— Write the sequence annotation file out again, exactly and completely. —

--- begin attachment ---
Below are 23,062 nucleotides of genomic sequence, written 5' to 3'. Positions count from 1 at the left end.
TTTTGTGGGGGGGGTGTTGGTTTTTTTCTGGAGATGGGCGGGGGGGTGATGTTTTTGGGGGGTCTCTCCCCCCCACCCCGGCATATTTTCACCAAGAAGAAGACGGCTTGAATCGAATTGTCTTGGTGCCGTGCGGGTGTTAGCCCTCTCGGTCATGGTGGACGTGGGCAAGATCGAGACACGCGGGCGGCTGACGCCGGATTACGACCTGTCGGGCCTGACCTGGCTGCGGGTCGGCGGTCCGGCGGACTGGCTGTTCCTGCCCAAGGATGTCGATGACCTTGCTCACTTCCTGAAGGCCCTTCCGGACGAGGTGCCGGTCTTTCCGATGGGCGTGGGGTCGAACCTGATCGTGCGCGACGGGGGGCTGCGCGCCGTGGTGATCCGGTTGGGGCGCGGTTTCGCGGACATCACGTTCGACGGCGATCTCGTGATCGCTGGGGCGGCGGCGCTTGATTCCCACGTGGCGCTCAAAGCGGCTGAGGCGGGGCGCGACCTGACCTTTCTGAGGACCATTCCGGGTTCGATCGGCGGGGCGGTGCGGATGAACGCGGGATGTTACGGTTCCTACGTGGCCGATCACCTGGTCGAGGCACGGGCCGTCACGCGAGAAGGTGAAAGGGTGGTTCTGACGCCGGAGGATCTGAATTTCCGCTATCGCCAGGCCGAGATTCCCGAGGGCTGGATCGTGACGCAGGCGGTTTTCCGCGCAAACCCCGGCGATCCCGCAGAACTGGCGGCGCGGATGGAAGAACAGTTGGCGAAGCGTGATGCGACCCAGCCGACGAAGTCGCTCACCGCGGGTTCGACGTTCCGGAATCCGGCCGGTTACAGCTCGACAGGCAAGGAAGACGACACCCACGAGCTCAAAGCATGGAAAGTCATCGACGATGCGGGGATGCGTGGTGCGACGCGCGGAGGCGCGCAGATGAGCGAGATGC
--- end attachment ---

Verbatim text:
Below are 23,062 nucleotides of genomic sequence, written 5' to 3'. Positions count from 1 at the left end.
TTTTGTGGGGGGGGTGTTGGTTTTTTTCTGGAGATGGGCGGGGGGGTGATGTTTTTGGGGGGTCTCTCCCCCCCACCCCGGCATATTTTCACCAAGAAGAAGACGGCTTGAATCGAATTGTCTTGGTGCCGTGCGGGTGTTAGCCCTCTCGGTCATGGTGGACGTGGGCAAGATCGAGACACGCGGGCGGCTGACGCCGGATTACGACCTGTCGGGCCTGACCTGGCTGCGGGTCGGCGGTCCGGCGGACTGGCTGTTCCTGCCCAAGGATGTCGATGACCTTGCTCACTTCCTGAAGGCCCTTCCGGACGAGGTGCCGGTCTTTCCGATGGGCGTGGGGTCGAACCTGATCGTGCGCGACGGGGGGCTGCGCGCCGTGGTGATCCGGTTGGGGCGCGGTTTCGCGGACATCACGTTCGACGGCGATCTCGTGATCGCTGGGGCGGCGGCGCTTGATTCCCACGTGGCGCTCAAAGCGGCTGAGGCGGGGCGCGACCTGACCTTTCTGAGGACCATTCCGGGTTCGATCGGCGGGGCGGTGCGGATGAACGCGGGATGTTACGGTTCCTACGTGGCCGATCACCTGGTCGAGGCACGGGCCGTCACGCGAGAAGGTGAAAGGGTGGTTCTGACGCCGGAGGATCTGAATTTCCGCTATCGCCAGGCCGAGATTCCCGAGGGCTGGATCGTGACGCAGGCGGTTTTCCGCGCAAACCCCGGCGATCCCGCAGAACTGGCGGCGCGGATGGAAGAACAGTTGGCGAAGCGTGATGCGACCCAGCCGACGAAGTCGCTCACCGCGGGTTCGACGTTCCGGAATCCGGCCGGTTACAGCTCGACAGGCAAGGAAGACGACACCCACGAGCTCAAAGCATGGAAAGTCATCGACGATGCGGGGATGCGTGGTGCGACGCGCGGAGGCGCGCAGATGAGCGAGATGC